Go Back

Highways, Byways and Bayous. Plan Your Fall Road Trip

We’ve all heard that road trips are “in” right now. It’s just you and the open road … and your kids asking, “Are we there yet?” every three minutes. As summer starts to simmer down and the crispness of fall starts to creep in, what better time for a family road trip? Located less than an hour from New Orleans, Lafourche Parish – also known as Louisiana’s Cajun Bayou – is the perfect destination for a trip with a truly personal feel.


In Louisiana’s Cajun Bayou, there’s no north or south; all directions are given as “up” or “down” the Bayou – as in Bayou Lafourche, the body of water that nearly bisects the parish. Highway 1 and Highway 308 traverse this waterway, and this road trip allows you to follow one of those roads for dozens of miles. (Or both – you can criss-cross over bridges along the way.)



Start your tour in Raceland, at Louisiana’s Cajun Bayou Visitor Center. This facility is home to photos, videos and even virtual reality exhibits that tell of the food, events, culture and great outdoors of Lafourche Parish. You should pick up two things while you’re here: a Cajun Bayou Food Trail passport (more about that later) and information about the Lafourche Live Oak Tour, a driving tour designed to help visitors explore a fascinating tourism route.



And now it’s time to officially get on Highway 1 or 308 and head on down the Bayou. Your first stop is Lockport, home to a 440-foot elevated boardwalk that meanders through the natural swamps and wetlands so you can view wildlife ... including those famous alligators. Nearby you’ll find the Center for Traditional Louisiana Boat Building, where you can see all the ways people have traversed the waterways here over the years.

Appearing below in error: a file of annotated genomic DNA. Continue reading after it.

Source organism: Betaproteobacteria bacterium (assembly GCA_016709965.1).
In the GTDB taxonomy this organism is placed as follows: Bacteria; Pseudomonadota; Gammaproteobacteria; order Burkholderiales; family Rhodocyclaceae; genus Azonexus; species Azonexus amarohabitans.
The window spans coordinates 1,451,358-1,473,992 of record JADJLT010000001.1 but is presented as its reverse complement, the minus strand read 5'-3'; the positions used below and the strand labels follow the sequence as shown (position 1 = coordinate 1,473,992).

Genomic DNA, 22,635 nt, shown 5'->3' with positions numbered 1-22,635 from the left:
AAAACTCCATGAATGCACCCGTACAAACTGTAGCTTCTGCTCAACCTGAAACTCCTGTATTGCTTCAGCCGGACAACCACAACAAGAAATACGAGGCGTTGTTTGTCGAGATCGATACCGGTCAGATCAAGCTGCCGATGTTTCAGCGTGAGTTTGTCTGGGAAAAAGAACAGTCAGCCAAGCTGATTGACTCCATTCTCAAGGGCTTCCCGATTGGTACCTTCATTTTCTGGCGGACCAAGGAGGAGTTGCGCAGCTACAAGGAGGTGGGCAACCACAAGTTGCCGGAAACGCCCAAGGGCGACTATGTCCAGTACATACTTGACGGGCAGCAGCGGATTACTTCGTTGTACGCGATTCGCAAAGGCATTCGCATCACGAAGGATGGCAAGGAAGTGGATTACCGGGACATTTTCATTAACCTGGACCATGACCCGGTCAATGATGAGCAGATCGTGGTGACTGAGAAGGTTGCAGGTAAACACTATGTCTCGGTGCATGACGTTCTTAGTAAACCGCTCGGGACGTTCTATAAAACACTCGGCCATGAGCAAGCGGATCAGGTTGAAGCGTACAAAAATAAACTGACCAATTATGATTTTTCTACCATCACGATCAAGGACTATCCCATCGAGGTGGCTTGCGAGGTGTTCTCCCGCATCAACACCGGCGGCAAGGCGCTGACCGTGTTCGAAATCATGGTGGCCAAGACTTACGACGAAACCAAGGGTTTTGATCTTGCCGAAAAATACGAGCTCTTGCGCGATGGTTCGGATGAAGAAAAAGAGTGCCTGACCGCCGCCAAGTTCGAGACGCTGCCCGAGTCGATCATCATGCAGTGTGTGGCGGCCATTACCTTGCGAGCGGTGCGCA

As you head further down the Bayou, stop at the Cajun Pecan House in Cut Off to get a sugar rush that will keep you going the rest of the day. The shop offers everything from roasted pecans to decadent pecan pies and pralines.

Your next stop is Leeville, a village whose famous pier is one of the best fishing spots in the area. If you’re looking for a higher thrill and can invest a little more time, there are plenty of charter captains ready to take you into the Gulf of Mexico to see what sort of scale-tipping specimens you can reel in.



End your tour all the way down the Bayou, in Port Fourchon, which has installed viewfinders throughout a 40-acre recreation area to support birders in their quest for peace, tranquility and plenty of additions to their birdwatching “life list.” During migration seasons –fall and spring – you can count nearly 300 species as the birds arrive and depart via the Mississippi Flyway.



All the way up and down the Bayou, local restaurants offer truly authentic Louisiana cuisine. The Cajun Bayou Food Trail now boasts 17 stops. Armed with a special trail map and passport (available at the visitors center and participating restaurants), road-trippers can take in countless smells and tastes of the Bayou before collecting a free T-shirt.




To help plan your fall road trip to Louisiana's Cajun Bayou, check out our interactive map below that includes all of the stops mentioned in this article!



Our Photos @lacajunbayou